I Don’t Need Pride of Place, But in Your Good Books I Think I Might Rate a Page

Is it frivolous to comment on things when I should theoretically be commenting tomorrow, in the passionate throes of New Books Are Out Wednesday¹?

Well, of course, the answer is: who cares?

So, onward and upward!

Most important news is, I’m afraid, music-related, and not comic book related: after comments, photos, and statements insisting that they were working on new material, we finally have evidence: Doomtree has dropped a new track.

The credits are much like those on No Kings, with Cecil, Beak, and Paper sharing authorship on the beat, and everyone who does so contributing verses (Stef, Sims, Cecil, Mike, with Dessa mostly just joining on the last recitation of the chorus).

The beat is odd: somewhat retro in its usage of synthesized noises, but very subdued and laidback. Unsurprisingly: the track is awesome.

Anyway.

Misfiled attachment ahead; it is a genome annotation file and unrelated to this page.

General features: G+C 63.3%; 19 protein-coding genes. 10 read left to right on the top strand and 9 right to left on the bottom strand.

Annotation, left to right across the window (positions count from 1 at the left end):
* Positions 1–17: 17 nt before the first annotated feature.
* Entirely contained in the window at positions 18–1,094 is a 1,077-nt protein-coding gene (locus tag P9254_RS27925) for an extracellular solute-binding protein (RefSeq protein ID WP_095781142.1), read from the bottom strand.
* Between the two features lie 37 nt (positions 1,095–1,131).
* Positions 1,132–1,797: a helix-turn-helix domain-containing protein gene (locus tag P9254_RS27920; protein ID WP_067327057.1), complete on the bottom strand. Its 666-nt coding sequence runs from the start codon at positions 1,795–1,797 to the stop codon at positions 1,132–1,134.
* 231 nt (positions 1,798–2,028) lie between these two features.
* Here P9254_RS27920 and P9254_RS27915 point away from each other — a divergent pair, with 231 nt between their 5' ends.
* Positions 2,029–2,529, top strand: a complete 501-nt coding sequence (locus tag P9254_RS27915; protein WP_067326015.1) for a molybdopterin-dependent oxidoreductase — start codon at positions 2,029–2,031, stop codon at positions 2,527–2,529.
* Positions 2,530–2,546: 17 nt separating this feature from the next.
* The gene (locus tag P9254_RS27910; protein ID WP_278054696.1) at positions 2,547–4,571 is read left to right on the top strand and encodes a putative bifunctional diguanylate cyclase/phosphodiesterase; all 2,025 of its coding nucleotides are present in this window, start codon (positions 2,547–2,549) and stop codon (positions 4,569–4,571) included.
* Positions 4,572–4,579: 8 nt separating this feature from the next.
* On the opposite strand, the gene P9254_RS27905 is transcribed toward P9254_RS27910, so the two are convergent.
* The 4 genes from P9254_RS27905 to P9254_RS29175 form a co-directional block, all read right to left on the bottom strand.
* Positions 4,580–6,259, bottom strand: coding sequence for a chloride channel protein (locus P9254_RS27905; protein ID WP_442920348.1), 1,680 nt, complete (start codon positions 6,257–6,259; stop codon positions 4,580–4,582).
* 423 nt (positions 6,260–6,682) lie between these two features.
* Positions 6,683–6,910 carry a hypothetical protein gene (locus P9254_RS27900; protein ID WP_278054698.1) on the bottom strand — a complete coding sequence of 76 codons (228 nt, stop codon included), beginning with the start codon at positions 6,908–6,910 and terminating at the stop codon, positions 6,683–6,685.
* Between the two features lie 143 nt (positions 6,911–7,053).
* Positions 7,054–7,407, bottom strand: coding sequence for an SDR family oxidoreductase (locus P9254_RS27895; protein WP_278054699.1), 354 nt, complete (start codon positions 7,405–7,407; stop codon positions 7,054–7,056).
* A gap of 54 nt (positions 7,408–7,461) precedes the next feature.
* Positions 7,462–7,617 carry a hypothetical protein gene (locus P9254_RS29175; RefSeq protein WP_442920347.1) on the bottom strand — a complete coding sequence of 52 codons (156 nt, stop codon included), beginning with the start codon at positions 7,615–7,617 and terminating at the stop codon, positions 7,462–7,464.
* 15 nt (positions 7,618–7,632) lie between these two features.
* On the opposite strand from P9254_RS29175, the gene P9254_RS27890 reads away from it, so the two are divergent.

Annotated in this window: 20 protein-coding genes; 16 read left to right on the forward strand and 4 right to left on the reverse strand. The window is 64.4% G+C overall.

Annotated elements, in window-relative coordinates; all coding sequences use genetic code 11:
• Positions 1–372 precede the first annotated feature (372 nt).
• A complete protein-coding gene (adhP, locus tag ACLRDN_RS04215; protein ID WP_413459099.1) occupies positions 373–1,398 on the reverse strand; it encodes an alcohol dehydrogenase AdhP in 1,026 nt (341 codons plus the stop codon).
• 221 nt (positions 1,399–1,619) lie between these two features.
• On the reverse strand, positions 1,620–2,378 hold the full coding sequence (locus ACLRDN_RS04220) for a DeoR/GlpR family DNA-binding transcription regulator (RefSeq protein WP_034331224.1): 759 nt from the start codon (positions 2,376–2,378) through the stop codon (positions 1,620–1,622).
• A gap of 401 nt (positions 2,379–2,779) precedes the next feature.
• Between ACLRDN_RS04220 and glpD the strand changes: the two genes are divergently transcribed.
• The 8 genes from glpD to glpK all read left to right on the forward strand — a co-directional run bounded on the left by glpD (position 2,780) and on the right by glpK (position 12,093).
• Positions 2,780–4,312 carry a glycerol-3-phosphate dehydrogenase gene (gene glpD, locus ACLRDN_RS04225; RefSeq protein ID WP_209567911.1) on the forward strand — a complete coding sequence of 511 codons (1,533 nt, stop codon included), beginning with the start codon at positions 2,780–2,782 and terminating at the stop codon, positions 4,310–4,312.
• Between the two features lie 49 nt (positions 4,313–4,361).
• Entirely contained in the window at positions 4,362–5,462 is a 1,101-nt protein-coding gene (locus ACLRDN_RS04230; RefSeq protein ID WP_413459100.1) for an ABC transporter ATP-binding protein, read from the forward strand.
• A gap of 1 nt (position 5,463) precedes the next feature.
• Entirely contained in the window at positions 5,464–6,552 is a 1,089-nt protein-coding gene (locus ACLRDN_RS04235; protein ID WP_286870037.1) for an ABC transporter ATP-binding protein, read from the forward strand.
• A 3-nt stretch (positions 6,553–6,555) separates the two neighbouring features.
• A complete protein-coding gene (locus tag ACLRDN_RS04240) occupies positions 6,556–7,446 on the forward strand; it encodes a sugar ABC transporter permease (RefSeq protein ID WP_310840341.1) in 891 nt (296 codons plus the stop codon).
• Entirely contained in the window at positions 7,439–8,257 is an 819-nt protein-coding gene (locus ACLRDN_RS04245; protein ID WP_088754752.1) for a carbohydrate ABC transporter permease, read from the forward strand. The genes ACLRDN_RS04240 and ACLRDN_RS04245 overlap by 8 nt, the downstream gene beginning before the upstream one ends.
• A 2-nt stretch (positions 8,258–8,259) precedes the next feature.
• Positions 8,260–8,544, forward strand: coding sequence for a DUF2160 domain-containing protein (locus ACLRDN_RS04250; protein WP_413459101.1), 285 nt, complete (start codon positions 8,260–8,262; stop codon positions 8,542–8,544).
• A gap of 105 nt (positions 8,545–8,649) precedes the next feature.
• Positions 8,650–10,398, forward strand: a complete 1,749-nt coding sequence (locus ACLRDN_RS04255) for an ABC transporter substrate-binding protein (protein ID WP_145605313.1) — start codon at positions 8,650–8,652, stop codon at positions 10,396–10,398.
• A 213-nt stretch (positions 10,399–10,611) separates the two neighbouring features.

It’s been a bad week, so I spun around the area (using the term “the area” loosely here) and filled a bunch of gaps. More (Flash Thompson, of course) Venom, more classic Valiant, classic Moon Knight, some newer Valiant to fill gaps there,  Justice League America and Europe (apparently, the latter is difficult to find, but often cheap as hell when you can), and most of the usual suspects. I finally have all of Friends of the Maxx, which pleases me greatly. And perhaps nicest of all, I plugged the single-issue holes in Uncanny X-Force (the second volume, the almost-all-female-except-one-troll-in-all-senses version) and Secret Avengers. Whew! I think I get why the latter issue was hard to find (it adds Venom to the team as Agent Venom), but I have no idea why UXF #10 was such a pain.